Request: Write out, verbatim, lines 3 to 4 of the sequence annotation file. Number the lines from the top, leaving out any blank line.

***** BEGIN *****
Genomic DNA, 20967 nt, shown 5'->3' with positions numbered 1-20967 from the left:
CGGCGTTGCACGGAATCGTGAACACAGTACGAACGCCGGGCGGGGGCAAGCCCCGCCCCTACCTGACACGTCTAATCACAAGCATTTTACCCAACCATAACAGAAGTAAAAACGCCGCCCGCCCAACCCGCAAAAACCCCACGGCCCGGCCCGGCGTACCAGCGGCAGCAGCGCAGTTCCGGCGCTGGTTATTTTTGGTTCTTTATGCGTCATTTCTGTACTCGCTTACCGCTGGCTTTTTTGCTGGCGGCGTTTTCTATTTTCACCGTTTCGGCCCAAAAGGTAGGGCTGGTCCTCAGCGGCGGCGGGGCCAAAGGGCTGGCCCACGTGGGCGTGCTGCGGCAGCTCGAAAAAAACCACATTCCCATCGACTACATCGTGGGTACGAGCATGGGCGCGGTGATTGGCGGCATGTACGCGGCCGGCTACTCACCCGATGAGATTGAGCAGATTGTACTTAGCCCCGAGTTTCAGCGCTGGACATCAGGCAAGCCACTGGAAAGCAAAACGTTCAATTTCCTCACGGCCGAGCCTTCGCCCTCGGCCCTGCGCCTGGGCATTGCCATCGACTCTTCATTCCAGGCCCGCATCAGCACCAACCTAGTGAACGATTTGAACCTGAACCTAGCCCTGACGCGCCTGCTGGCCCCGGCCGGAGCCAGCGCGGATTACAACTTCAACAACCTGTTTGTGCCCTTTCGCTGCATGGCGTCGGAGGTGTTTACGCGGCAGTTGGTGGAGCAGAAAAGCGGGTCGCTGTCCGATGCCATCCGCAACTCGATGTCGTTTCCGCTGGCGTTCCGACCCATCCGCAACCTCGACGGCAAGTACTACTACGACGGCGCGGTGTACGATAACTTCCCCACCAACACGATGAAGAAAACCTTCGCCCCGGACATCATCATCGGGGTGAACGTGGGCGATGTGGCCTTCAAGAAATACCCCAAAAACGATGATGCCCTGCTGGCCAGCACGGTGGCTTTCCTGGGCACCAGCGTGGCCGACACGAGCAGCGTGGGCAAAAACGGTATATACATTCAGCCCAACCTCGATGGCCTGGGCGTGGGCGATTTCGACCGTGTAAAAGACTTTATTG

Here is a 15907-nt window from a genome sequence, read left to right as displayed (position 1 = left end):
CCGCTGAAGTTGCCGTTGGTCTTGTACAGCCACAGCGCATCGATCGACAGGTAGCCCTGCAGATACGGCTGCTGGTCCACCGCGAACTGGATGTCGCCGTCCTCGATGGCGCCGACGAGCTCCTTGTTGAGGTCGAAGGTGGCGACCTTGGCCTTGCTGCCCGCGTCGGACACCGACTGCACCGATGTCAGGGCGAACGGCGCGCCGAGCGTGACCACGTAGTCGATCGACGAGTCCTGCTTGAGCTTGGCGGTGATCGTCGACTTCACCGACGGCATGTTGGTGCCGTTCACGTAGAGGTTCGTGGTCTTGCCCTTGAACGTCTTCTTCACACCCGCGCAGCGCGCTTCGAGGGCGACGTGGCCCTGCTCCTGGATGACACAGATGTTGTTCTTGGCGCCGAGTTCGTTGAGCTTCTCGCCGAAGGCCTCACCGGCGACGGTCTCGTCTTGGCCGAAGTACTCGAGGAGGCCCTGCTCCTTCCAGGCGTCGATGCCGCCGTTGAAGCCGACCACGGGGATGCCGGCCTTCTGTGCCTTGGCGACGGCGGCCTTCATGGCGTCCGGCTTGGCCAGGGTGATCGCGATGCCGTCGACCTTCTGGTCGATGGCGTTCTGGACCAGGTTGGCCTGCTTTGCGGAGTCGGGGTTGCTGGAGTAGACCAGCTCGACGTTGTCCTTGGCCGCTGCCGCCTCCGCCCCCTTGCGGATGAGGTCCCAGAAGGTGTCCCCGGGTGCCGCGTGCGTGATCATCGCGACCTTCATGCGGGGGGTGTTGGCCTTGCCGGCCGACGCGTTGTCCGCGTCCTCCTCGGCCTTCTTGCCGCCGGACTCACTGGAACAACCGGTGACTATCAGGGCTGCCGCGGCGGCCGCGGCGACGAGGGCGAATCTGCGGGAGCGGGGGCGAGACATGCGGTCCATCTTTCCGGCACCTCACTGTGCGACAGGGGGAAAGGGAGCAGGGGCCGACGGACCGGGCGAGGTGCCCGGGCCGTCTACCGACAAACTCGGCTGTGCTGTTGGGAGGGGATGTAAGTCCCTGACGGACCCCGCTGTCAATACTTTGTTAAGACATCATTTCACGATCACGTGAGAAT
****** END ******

Here is a 15907-nt window from a genome sequence, read left to right as displayed (position 1 = left end):
CCGCTGAAGTTGCCGTTGGTCTTGTACAGCCACAGCGCATCGATCGACAGGTAGCCCTGCAGATACGGCTGCTGGTCCACCGCGAACTGGATGTCGCCGTCCTCGATGGCGCCGACGAGCTCCTTGTTGAGGTCGAAGGTGGCGACCTTGGCCTTGCTGCCCGCGTCGGACACCGACTGCACCGATGTCAGGGCGAACGGCGCGCCGAGCGTGACCACGTAGTCGATCGACGAGTCCTGCTTGAGCTTGGCGGTGATCGTCGACTTCACCGACGGCATGTTGGTGCCGTTCACGTAGAGGTTCGTGGTCTTGCCCTTGAACGTCTTCTTCACACCCGCGCAGCGCGCTTCGAGGGCGACGTGGCCCTGCTCCTGGATGACACAGATGTTGTTCTTGGCGCCGAGTTCGTTGAGCTTCTCGCCGAAGGCCTCACCGGCGACGGTCTCGTCTTGGCCGAAGTACTCGAGGAGGCCCTGCTCCTTCCAGGCGTCGATGCCGCCGTTGAAGCCGACCACGGGGATGCCGGCCTTCTGTGCCTTGGCGACGGCGGCCTTCATGGCGTCCGGCTTGGCCAGGGTGATCGCGATGCCGTCGACCTTCTGGTCGATGGCGTTCTGGACCAGGTTGGCCTGCTTTGCGGAGTCGGGGTTGCTGGAGTAGACCAGCTCGACGTTGTCCTTGGCCGCTGCCGCCTCCGCCCCCTTGCGGATGAGGTCCCAGAAGGTGTCCCCGGGTGCCGCGTGCGTGATCATCGCGACCTTCATGCGGGGGGTGTTGGCCTTGCCGGCCGACGCGTTGTCCGCGTCCTCCTCGGCCTTCTTGCCGCCGGACTCACTGGAACAACCGGTGACTATCAGGGCTGCCGCGGCGGCCGCGGCGACGAGGGCGAATCTGCGGGAGCGGGGGCGAGACATGCGGTCCATCTTTCCGGCACCTCACTGTGCGACAGGGGGAAAGGGAGCAGGGGCCGACGGACCGGGCGAGGTGCCCGGGCCGTCTACCGACAAACTCGGCTGTGCTGTTGGGAGGGGATGTAAGTCCCTGACGGACCCCGCTGTCAATACTTTGTTAAGACATCATTTCACGATCACGTGAGAAT